According to law enforcement officials, a Laurel man with a long-held grudge against the capital is being held as a suspect in the deadly shootout on Thursday in the Annapolis newspaper.
Jarrod W. Ramos, 38, was charged with five counts of first-degree murder, according to online court records. He had no lawyer listed; a Bail Review hearing will take place on Friday at 10.30 am in Annapolis
Policemen and federal agents gathered at Ramos' address late Thursday evening. Rich McLaughlin, Chief of the Laurel Police Department, said his officers had been there in the shoot-out investigation, and other sources identified Ramos as the suspect.
He filed the lawsuit against former columnist Eric Hartley, who called the "Capital Gazette Communications" and Thomas Marquardt, the former editor and publisher of the newspaper, a defendant. 19659006] Five killed in "targeted attacks" on the newspaper "Capital Gazette" in Annapolis; Laurel Mann charged with murder "class =" trb_em_ic_img "title =" Five dead in targeted attacks "in Capital Gazette newspaper in Annapolis, police say Laurel-Mann accused of murder" data-c-nd = "1620×911" />
A Twitter page in Ramos's name on Thursday featured Hartley's image as an avatar, and a banner image contained photos of Marquardt and former Capital owner Philip Merrill
The biography of the page read: "Dear Reader "I've created this site to defend myself, now I'm sueing half of AA County and making corpses of corrupt careers and businesses."
The report regularly commented on news from Anne Arundel County, referring to a fatal shoot-out by the French newspaper Charlie Hebdo in 2015.
The account has been dormant since January 2016. Then at 2:37 pm Thursday – moments before the Capital Shoot – the account posted a message that read, "F — you, leave me alone."
Mar Quardt said he was not surprised to hear that Ramos had been identified as the alleged shooter. He began shortly after the article of 2011, to harass the newspaper and its employees. The harassment has been exacerbated with online threats for years, Marquardt said.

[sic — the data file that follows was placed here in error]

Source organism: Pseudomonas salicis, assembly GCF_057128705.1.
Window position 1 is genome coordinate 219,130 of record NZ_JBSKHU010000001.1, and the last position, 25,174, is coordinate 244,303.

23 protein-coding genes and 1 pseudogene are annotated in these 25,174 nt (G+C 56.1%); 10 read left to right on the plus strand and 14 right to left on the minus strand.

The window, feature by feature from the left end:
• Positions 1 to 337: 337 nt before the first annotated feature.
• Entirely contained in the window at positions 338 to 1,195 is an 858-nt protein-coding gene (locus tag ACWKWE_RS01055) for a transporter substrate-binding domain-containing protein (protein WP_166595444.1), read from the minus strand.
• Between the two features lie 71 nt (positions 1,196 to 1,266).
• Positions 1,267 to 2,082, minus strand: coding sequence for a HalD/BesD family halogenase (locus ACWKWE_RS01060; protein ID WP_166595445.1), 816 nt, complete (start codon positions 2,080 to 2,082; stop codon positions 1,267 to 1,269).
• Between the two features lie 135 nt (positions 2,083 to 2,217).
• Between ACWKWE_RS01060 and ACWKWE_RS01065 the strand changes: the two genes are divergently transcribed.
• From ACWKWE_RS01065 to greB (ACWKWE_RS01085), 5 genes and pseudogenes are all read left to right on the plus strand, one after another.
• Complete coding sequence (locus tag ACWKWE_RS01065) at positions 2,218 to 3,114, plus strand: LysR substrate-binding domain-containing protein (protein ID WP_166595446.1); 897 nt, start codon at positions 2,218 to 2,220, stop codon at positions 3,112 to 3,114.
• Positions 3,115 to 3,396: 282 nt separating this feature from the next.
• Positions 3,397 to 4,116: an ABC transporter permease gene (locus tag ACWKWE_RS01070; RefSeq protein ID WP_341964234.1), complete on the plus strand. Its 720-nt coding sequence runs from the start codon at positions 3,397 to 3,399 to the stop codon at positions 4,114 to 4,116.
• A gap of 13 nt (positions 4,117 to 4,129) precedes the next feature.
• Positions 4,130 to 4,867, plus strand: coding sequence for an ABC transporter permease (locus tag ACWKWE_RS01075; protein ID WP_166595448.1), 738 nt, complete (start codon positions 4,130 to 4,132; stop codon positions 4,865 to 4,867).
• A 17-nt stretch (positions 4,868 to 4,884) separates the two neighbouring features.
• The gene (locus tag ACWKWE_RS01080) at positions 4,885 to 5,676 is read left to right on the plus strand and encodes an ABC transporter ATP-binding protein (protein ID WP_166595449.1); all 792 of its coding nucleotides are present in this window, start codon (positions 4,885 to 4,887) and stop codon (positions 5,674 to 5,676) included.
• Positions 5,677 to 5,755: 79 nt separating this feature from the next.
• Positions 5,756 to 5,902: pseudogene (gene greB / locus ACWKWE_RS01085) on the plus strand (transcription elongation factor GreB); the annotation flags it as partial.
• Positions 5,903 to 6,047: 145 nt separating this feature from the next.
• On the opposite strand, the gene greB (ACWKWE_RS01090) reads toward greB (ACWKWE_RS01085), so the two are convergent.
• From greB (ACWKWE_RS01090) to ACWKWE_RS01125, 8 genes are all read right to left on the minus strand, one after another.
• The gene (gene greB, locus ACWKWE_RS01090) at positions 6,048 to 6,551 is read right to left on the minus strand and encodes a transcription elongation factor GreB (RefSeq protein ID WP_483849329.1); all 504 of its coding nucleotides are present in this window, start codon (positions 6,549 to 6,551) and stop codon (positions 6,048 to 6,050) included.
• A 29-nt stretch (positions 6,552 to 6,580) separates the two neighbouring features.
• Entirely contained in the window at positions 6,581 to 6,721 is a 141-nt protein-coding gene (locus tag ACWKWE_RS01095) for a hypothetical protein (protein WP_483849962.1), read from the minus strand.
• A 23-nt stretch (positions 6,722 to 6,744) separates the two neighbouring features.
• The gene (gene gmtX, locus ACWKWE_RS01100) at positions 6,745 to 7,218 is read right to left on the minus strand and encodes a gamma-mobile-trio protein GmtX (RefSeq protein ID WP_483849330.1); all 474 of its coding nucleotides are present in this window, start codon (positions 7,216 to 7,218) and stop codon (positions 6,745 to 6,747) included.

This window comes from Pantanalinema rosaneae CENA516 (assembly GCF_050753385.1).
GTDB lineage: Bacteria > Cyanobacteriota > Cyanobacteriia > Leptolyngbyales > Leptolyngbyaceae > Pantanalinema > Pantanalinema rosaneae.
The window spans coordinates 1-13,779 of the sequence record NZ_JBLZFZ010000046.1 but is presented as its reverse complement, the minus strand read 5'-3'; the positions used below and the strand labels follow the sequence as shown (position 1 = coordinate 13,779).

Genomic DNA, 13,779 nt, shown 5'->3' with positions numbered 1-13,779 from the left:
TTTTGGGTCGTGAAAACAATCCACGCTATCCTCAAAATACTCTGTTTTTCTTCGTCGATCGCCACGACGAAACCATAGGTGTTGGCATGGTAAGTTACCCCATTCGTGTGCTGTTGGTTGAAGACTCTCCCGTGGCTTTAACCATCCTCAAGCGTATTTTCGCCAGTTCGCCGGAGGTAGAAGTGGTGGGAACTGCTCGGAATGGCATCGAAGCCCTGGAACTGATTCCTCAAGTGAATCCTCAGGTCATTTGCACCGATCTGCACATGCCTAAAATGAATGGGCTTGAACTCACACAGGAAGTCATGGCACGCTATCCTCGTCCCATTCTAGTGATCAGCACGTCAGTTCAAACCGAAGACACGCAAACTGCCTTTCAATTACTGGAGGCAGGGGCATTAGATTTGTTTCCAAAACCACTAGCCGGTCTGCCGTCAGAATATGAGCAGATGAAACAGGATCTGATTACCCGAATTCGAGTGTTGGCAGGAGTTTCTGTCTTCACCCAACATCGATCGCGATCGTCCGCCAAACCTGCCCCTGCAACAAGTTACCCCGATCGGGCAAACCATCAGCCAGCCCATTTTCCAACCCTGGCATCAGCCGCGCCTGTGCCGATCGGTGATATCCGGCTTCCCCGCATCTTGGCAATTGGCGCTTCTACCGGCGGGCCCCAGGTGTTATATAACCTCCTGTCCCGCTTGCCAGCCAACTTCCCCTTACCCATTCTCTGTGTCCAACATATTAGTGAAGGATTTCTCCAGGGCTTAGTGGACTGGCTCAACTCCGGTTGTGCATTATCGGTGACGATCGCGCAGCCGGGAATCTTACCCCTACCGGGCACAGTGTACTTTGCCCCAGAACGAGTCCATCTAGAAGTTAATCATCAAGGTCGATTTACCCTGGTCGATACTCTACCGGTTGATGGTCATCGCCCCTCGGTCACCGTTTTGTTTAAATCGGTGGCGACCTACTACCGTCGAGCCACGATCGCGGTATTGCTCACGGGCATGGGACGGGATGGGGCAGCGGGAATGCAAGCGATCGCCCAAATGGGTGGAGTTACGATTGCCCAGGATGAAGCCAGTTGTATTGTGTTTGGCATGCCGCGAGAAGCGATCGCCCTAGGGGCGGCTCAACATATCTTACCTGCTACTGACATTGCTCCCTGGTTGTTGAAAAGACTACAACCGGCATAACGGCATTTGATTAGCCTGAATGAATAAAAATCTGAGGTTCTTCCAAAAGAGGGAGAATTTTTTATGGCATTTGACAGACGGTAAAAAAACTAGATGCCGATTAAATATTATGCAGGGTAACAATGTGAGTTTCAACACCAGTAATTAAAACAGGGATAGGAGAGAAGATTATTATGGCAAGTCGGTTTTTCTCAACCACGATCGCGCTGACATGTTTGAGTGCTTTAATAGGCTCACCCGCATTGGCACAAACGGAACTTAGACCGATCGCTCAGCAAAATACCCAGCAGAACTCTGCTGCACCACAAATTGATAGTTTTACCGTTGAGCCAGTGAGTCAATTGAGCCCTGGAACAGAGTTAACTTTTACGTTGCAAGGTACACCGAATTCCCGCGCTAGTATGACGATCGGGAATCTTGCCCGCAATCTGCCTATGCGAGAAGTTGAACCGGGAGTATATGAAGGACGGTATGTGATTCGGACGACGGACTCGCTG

"I was seriously worried that he would threaten us with physical violence," Marquardt said from his Florida home. "I even told my wife, 'We have to be worried, this guy could really hurt us.'"
Marquardt said he called the police of Anne Arundel about Ramos in 2013, but nothing came of that. He consulted the paper's attorneys to issue an injunction, but decided against it.
"I remember telling our lawyers, 'This is a guy who will come and shoot us & # 39 ;,' he said
Ramos' Aunt Vielka Ramos, 59, said she could not Believing he was the alleged shooter, she said her nephew had a good childhood, grew up in Severn, and attended Arundel High School.
"He was very intelligent. He would try to communicate with people, but he was a loner, "she said.
After his grandmother died a few years ago, she said, he stopped attending family reunions and she had not been with him for years spoken, said the aunt.
"He was away from the family. He just was not close to anyone, "she said.
In the 2011 column on harassment charges, Hartley identified Jarrod Ramos as an employee of the US Bureau of Labor Statistics, with no previous criminal record and computer engineering degree.  The Case of Harassment Ramos focused on an online relationship that Ramos was trying to ignite with a former high school classmate Hartley's column said Ramos had sent the woman a friend request on Facebook, and that experience had turned into a "nightmare." Ramos allegedly had the Written and told woman she was the only person who ever said hello to him or was nice to him at school
Ramos allegedly called her her vulgar name and told her to kill herself, Hartley wrote He sent an e-mail to the bank where she works to release her, and Ramos pleaded guilty to one He was charged with molesting charges and received parole from a judge who called his behavior "rather bizarre," the column said.
Ramos' subsequent defamation lawsuit against The Capital worked its way through the courts of Maryland by 2015 The second highest court of the federal federation upheld a ruling in favor of the newspaper.
The day after the verdict was pronounced, the Twitter account in Ramos & # 39; s name used the same words as Thursday's "F — you, leave me alone."
Reporter Baltimore Sun Jessica Anderson Erin Cox and Yvonne Wenger have contributed to this article.